Fern Definition

Types

Types describe the data model of your API.

Built-in types

  • string
  • integer
  • long
  • double
  • boolean
  • datetime An RFC 3339, section 5.6 datetime. For example, 2017-07-21T17:32:28Z.
  • date An RFC 3339, section 5.6 date (YYYY-MM-DD). For example, 2017-07-21.
  • uuid
  • base64
  • list e.g., list<string>
  • set e.g., set<string>
  • map e.g., map<string, integer>
  • optional e.g., optional<string>
  • literal e.g., literal<"Plants">
  • unknown Represents arbitrary JSON.

Custom types

Creating your own types is easy in Fern!

Objects

The most common custom types are objects.

In Fern, you use the "properties" key to create an object:

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types:
  Person:
    properties: # <---
      name: string
      address: Address

  Address:
    properties: # <---
      line1: string
      line2: optional<string>
      city: string
      state: string
      zip: string
      country: literal<"USA">

These represent JSON objects:

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{
  "name": "Alice",
  "address": {
    "line1": "123 Happy Lane",
    "city": "New York",
    "state": "NY",
    "zip": "10001",
    "country": "USA"
  }
}

You can also use extends to compose objects:

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types:
  Pet:
    properties:
      name: string
  Dog:
    extends: Pet
    properties:
      breed: string

You can extend multiple objects:

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types:
  GoldenRetriever:
    extends:
      - Dog
      - Pet
    properties:
      isGoodBoy: boolean

Aliases

An Alias type is a renaming of an existing type. This is usually done for clarity.

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types:
  # UserId is an alias of string
  UserId: string

  User:
    properties:
      id: UserId
      name: string

Enums

An enum represents a string with a set of allowed values.

In Fern, you use the "enum" key to create an enum:

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types:
  WeatherReport:
    enum: # <---
      - SUNNY
      - CLOUDY
      - RAINING
      - SNOWING

Enum names are restricted to A-Z, a-z, 0-9, and _ to ensure that generated code can compile across all of the languages that Fern can output. If you have an enum that doesn't follow this convention, you can use the "name" key to specify a custom name:

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types:
  Operator:
    enum:
      - name: LESS_THAN # <--- the name that will be used in SDKs
        value: < # <--- the value that will be serialized
      - name: GREATER_THAN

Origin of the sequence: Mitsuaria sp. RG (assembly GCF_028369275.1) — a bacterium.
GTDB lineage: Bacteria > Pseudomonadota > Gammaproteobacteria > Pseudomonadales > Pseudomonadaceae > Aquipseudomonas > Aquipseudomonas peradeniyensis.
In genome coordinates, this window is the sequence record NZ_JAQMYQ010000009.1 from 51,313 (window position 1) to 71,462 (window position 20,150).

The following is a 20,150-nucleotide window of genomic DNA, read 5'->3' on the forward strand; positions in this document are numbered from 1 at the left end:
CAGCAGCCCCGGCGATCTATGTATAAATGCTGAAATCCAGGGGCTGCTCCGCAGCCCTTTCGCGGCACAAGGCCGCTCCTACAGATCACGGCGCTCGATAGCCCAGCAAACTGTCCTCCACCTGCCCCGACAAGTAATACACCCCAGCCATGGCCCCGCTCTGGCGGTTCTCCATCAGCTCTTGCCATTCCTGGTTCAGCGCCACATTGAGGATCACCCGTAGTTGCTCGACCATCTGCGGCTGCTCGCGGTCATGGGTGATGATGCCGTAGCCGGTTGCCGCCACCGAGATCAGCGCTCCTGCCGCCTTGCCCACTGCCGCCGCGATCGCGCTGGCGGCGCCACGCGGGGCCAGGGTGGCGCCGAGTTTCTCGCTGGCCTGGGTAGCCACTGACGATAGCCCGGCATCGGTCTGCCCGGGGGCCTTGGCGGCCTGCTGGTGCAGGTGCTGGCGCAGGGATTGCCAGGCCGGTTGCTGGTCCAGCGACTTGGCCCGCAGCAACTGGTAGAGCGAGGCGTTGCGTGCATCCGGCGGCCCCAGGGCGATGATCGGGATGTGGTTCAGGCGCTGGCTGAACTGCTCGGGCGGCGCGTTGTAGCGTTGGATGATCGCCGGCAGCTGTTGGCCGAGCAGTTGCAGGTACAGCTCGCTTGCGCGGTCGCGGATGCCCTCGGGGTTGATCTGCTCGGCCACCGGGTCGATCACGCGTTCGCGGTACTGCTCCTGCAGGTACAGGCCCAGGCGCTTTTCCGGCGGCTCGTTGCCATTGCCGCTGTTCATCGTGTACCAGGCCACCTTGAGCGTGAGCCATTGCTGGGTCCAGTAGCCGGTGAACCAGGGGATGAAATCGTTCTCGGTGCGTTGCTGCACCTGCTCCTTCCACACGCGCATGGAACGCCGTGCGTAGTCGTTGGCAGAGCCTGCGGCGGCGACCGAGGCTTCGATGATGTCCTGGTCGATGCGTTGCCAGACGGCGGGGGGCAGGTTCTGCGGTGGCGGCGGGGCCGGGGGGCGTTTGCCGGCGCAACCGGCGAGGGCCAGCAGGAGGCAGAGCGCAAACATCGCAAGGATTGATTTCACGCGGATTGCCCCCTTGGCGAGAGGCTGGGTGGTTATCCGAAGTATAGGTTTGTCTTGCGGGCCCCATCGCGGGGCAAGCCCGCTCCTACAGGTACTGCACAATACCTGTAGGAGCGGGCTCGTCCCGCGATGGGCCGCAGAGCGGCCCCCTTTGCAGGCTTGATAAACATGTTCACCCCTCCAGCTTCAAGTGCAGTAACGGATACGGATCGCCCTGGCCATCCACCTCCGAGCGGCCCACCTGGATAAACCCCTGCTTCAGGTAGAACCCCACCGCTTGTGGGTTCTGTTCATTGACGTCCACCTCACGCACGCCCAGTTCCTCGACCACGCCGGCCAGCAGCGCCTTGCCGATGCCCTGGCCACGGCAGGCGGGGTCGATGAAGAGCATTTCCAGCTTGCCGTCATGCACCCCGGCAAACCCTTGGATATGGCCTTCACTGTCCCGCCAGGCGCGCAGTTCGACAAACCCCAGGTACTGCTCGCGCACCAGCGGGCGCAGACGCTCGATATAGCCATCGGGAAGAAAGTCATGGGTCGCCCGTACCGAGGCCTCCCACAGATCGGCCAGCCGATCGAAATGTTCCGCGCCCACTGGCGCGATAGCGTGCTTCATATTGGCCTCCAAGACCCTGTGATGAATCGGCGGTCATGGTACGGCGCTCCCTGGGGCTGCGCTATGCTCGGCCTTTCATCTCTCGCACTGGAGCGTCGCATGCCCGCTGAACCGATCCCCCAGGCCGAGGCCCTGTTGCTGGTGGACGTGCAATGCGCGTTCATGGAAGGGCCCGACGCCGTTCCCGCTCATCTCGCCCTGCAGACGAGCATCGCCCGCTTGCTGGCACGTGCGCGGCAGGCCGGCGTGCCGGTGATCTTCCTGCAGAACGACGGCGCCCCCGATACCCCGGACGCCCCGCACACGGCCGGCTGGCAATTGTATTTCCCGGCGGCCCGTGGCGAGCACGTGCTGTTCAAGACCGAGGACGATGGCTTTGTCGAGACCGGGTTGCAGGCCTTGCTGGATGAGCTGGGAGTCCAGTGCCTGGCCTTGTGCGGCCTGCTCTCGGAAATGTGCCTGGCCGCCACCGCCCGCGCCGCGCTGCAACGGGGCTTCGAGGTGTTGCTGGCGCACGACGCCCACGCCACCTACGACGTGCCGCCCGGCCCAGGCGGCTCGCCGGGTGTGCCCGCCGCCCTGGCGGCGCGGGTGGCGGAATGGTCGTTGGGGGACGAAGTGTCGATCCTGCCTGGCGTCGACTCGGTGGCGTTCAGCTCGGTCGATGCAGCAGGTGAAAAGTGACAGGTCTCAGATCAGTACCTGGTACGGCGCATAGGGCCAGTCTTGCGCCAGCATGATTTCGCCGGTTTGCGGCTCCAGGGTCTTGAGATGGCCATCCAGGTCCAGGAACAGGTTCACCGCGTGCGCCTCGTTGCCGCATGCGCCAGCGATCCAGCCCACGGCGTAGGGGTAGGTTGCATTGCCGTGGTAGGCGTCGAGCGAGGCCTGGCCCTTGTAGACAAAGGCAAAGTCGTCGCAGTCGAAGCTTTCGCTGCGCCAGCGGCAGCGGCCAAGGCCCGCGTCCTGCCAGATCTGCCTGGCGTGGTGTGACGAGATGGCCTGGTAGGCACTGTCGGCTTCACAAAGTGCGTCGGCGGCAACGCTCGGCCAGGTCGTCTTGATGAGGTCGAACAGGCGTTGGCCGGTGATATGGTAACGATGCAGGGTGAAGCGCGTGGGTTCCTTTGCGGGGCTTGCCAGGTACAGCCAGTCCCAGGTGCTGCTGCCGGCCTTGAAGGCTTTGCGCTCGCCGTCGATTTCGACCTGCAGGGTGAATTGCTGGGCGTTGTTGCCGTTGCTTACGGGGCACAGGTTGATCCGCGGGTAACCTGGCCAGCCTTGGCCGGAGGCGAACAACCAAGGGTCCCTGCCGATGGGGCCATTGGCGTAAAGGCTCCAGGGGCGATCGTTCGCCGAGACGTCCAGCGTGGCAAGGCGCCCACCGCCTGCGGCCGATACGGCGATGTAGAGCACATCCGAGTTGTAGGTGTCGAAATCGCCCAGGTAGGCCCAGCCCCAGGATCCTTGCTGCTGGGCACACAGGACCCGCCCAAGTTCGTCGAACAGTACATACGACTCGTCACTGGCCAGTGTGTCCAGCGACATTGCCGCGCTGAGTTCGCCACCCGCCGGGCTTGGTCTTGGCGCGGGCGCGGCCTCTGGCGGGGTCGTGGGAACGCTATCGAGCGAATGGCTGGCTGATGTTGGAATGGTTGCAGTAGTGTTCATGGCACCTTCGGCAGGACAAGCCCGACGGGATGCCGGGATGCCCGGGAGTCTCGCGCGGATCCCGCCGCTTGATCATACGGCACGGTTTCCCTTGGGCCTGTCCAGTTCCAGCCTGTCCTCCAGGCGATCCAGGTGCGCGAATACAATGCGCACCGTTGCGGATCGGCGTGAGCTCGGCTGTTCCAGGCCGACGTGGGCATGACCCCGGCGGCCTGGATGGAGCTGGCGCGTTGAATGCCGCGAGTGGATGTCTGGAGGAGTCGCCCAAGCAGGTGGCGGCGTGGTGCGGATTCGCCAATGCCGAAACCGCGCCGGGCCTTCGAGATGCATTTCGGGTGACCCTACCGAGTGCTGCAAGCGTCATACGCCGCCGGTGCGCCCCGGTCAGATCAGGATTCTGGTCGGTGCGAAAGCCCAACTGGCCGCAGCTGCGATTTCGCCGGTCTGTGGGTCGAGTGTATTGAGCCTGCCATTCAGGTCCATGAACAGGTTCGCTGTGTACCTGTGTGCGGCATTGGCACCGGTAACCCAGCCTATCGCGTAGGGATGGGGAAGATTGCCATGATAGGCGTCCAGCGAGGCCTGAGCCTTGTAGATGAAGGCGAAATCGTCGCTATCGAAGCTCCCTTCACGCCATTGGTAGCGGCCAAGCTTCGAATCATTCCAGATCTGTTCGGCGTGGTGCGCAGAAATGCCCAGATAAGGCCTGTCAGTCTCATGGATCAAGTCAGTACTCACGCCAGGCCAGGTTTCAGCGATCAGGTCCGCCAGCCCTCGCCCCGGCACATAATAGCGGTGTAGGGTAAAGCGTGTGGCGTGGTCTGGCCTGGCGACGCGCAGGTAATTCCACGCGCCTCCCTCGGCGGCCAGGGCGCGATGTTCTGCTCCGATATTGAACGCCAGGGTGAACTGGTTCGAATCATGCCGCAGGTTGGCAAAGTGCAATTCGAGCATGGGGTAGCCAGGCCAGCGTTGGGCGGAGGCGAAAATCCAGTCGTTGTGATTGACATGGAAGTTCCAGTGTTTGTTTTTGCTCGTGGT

value: >
      - name: NOT_EQUAL
        value: !=

Unions

Fern supports tagged unions (a.k.a. discriminated unions). Unions are useful for polymorphism. This is similar to the oneOf concept in OpenAPI.

In Fern, you use the "union" key to create an union:

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types:
  Animal:
    union:
      dog: Dog
      cat: Cat
  Dog:
    properties:
      likesToWoof: boolean
  Cat:
    properties:
      likesToMeow: boolean

In JSON, unions have a discriminant property to differentiate between different members of the union. By default, Fern uses "type" as the discriminant property:

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{
  "type": "dog",
  "likesToWoof": true
}

You can customize the discriminant property using the "discriminant" key:

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 types:
   Animal:
+    discriminant: animalType
     union:
       dog: Dog
       cat: Cat
   Dog:
     properties:
       likesToWoof: boolean
   Cat:
     properties:
       likesToMeow: boolean

This corresponds to a JSON object like this:

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{
  "animalType": "dog",
  "likesToWoof": true
}

You can also have a union without a discriminant.

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MyUnion:
  discriminated: false
  union:
    - string
    - integer

Documentation

You can add documentation for types. These docs are passed into the compiler, and are incredibly useful in the generated outputs (e.g., docstrings in SDKs).

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types:
  Person:
    docs: A person represents a human being
    properties:
      name: string
      age:
        docs: age in years
        type: integer
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/**
 * A person represents a human being
 */
interface Person {
  name: string;
  // age in years
  age: number;
}